News that Reid praised Obama's electability as a "light-skinned" African American "with no Negro dialect, unless he wanted to have one" could weaken the political influence of the Nevada Democrat.
Reid is a key Obama ally who already faces a tough re-election battle in his home state.
Obama, who has accepted Reid's apology for the comment, needs a strong Harry Reid to help him pass health care legislation, a jobs bill, energy legislation and funding for the war in Afghanistan, among other legislative priorities.
"I accepted Harry's apology without question, because I've known him for years. I've seen the passionate leadership he's shown on issues of social justice, and I know what's in his heart," Obama said Sunday.
The president and other Democrats have signaled that the comment, which Reid made to authors Mark Halperin and John Heilemann in the midst of the 2008 presidential campaign, are no big deal.
"It definitely was in the context of recognizing in Sen. Obama a great candidate and future president," Virginia governor and Democratic National Committee chairman Tim Kaine said Sunday.
Some conservatives have also come to Reid's defense, including columnist George Will, who said on "This Week" Sunday that he didn't find a "scintilla of racism in what Harry Reid said."
But other Republicans said mild treatment of Reid's comment on race amounts to a Democratic double-standard.
"One of the things that makes the American people frustrated is when they see time and time again liberals excusing racism from other liberals," Liz Cheney said on "This Week."
Republican National Committee chairman Michael Steele called for Reid to resign, pointing out that then-Republican leader Trent Lott stepped down in 2002 after a fury ignited for his saying that his home state of Mississippi supported Strom Thurmond's 1948 segregationist run for the presidency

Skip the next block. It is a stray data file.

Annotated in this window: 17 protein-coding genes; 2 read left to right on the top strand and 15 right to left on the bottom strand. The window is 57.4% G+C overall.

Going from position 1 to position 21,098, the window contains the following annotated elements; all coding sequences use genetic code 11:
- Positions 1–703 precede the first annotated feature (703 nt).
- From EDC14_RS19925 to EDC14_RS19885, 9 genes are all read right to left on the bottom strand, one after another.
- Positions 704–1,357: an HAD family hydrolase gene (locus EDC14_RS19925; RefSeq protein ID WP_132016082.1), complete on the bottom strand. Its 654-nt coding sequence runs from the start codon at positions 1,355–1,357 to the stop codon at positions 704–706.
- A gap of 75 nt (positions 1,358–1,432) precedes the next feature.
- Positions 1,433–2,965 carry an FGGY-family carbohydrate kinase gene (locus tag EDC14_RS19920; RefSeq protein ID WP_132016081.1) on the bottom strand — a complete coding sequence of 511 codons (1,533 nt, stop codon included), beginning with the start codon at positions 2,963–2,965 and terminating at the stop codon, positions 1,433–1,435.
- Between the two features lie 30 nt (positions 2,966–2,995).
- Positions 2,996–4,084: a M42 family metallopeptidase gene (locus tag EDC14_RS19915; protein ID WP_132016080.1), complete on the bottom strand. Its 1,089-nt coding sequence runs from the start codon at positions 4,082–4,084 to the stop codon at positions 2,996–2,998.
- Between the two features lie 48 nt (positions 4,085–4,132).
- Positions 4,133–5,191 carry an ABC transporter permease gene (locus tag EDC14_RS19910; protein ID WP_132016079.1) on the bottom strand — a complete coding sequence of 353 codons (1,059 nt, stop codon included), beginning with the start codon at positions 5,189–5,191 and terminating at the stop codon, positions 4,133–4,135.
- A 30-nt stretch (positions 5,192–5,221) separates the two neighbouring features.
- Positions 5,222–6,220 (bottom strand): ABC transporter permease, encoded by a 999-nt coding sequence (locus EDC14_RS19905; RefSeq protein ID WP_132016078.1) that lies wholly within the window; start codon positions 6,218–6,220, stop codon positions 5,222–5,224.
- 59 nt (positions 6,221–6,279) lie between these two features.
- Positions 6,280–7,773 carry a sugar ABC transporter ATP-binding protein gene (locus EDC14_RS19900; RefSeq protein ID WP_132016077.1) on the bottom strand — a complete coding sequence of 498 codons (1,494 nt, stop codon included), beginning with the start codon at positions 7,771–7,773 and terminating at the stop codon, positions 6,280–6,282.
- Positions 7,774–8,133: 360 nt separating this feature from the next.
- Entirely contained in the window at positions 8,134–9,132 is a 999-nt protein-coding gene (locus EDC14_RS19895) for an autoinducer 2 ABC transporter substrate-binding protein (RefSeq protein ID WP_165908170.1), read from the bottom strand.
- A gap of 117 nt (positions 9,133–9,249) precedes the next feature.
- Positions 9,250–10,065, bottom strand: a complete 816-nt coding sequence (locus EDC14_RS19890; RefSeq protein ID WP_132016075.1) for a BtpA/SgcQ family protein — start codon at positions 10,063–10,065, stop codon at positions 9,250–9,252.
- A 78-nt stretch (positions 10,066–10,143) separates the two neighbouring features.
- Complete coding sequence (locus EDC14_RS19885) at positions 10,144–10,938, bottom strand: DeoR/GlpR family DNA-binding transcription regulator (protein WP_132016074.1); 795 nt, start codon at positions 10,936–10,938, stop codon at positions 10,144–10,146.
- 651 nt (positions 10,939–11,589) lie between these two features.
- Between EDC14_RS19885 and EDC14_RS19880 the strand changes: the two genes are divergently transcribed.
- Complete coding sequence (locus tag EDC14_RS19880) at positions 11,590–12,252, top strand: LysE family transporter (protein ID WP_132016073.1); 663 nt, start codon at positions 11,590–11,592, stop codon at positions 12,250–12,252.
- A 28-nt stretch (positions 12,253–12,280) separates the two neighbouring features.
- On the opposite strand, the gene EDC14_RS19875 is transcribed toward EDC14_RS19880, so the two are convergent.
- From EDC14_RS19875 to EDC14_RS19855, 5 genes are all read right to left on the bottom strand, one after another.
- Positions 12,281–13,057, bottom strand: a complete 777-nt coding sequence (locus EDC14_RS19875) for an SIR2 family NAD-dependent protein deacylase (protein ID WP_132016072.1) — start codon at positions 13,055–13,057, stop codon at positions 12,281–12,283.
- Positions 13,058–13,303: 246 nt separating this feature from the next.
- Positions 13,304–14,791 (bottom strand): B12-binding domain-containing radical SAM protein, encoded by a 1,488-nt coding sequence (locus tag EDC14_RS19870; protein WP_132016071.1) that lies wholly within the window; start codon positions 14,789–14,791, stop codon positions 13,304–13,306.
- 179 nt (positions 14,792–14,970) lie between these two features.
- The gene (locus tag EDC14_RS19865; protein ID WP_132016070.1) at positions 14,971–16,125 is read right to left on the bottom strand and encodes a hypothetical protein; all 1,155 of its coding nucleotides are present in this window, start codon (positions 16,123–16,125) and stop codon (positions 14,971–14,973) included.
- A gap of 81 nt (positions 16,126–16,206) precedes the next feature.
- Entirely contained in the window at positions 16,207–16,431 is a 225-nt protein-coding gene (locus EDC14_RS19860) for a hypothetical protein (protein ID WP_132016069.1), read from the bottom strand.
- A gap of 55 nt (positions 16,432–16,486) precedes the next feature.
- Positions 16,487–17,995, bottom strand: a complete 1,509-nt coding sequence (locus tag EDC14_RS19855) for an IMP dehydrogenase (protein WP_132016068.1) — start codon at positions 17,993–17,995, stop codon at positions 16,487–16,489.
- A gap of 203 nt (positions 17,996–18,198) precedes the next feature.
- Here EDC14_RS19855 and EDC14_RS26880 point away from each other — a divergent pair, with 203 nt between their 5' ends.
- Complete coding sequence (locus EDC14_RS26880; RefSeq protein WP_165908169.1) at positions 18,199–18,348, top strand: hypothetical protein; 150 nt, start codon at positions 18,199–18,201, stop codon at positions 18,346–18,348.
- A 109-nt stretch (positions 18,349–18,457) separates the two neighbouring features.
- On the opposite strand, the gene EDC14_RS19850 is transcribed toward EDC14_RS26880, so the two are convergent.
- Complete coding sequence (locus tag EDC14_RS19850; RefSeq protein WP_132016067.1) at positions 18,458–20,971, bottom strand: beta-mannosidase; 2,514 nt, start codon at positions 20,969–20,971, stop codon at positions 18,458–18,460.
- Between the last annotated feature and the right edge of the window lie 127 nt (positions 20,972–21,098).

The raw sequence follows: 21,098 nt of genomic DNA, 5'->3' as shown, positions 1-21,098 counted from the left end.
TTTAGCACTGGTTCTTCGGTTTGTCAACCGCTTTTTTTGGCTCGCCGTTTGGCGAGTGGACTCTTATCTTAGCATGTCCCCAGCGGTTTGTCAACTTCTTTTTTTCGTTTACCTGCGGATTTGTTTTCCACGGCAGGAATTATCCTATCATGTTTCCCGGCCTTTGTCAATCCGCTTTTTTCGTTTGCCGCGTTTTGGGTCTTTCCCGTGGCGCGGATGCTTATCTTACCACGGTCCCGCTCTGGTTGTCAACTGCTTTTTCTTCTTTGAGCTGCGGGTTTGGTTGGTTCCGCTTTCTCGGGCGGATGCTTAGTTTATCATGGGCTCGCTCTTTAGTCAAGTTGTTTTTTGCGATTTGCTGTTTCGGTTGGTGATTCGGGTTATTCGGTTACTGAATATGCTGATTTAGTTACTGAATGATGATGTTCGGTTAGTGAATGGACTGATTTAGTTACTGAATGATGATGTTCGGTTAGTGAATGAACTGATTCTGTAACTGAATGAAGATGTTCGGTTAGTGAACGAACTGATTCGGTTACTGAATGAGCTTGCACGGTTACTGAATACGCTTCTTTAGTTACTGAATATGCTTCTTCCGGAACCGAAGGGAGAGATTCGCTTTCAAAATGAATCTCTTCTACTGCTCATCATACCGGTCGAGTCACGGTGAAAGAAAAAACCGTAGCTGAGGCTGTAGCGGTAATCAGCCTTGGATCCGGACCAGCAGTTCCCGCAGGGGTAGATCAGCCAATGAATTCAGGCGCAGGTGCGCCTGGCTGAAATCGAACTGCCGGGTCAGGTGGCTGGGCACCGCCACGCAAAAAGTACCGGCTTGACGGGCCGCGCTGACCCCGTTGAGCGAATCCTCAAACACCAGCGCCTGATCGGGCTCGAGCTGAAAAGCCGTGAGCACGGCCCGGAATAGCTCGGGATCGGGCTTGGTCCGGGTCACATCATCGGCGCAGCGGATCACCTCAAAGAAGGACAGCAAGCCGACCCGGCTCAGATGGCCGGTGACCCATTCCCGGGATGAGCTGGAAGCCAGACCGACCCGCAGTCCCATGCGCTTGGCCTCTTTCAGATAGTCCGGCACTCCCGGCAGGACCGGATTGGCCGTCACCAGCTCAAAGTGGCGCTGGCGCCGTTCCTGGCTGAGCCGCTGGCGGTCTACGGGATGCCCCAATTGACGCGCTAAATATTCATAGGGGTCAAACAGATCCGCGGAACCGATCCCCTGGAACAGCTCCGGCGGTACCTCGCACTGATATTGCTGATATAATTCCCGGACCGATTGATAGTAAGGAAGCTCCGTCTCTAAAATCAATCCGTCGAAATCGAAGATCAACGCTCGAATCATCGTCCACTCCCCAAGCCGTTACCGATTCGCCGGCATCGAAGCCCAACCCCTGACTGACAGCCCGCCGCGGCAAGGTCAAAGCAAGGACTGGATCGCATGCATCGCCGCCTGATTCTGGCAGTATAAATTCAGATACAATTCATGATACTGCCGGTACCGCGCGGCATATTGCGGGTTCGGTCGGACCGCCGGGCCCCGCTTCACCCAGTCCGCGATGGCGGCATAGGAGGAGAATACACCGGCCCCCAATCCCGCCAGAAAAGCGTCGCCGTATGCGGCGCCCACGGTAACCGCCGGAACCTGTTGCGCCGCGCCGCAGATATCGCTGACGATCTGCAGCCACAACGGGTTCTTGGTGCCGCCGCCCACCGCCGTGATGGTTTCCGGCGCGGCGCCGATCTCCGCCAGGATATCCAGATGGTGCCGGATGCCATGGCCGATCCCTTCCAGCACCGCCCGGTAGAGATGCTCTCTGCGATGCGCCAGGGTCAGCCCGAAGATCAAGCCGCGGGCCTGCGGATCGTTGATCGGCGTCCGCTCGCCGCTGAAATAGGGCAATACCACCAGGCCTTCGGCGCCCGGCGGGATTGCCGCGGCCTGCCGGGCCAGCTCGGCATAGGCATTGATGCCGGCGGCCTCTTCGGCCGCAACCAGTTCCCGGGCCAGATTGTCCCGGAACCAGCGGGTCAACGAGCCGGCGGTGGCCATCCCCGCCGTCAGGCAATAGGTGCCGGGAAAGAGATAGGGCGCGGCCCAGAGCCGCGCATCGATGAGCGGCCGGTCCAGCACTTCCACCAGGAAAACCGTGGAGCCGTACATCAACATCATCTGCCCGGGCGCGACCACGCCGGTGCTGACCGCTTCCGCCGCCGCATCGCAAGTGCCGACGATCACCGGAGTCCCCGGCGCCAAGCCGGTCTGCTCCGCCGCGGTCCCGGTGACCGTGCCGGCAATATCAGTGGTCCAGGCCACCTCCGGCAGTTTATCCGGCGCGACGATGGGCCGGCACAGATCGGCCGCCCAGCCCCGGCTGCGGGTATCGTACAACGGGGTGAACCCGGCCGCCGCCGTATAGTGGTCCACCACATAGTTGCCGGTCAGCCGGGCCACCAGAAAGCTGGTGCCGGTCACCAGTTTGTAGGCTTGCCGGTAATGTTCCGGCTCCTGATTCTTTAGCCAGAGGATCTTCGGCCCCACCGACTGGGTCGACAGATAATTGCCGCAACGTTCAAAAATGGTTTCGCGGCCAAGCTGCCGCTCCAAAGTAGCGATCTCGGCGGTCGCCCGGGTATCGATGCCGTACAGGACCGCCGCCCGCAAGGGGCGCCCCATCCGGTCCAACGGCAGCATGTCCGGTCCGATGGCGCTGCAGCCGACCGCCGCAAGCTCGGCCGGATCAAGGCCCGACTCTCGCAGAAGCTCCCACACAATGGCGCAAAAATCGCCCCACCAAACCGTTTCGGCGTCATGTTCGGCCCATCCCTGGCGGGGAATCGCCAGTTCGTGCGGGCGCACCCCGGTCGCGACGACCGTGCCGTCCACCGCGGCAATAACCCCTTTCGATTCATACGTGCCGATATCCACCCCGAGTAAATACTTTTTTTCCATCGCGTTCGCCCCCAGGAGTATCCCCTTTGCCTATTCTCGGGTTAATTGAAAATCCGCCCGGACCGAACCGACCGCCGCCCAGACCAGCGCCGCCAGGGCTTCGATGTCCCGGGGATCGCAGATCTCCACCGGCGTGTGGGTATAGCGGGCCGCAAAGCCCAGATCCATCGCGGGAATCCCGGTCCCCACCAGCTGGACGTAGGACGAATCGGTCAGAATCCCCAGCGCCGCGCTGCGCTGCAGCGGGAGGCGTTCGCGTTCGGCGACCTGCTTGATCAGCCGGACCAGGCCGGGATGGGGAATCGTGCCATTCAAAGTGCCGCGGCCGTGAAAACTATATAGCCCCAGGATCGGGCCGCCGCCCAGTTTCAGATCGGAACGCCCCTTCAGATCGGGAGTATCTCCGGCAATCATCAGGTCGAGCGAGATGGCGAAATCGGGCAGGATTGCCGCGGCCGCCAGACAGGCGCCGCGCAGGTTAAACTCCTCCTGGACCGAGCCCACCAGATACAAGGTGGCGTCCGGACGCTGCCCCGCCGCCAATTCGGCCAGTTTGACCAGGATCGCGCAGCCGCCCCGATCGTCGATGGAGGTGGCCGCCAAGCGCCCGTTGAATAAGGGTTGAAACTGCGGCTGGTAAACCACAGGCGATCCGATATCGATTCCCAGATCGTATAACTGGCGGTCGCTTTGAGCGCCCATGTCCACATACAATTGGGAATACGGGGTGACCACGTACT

"If the rest of the country had followed our lead, we wouldn't have had all these problems over all these years, either," Lott said then at an event celebrating Thurmond's birthday.
Steele said Sunday, "If the standard is the one that we saw with Trent Lott as speaker -- as a leader at the time -- then I think this absolutely falls in that category."
Democrats argue, however, that an endorsement of segregation is entirely different from the intent of Reid's remark.
"I think that's a totally different context," Sen. Jack Reed, D-R.I., said.
In 2002, as a state senator, Obama said, "The Republican Party itself has to drive out Trent Lott. … They have to stand up and say this is not the person we want representing our party."
For their part, the authors of "Game Change" are trying to stay out of the fray, insisting revelations in the book should come as no surprise.
"We did over 300 interviews for the book, more than 200 people," John Heilemann said on "Good Morning America" today. "All were done on deep background. We did no off the record interviews. We have burned no sources in the book."
Mark Halperin said the book stands as it is, saying of the controversy, "What we've done is to try and write a book of history."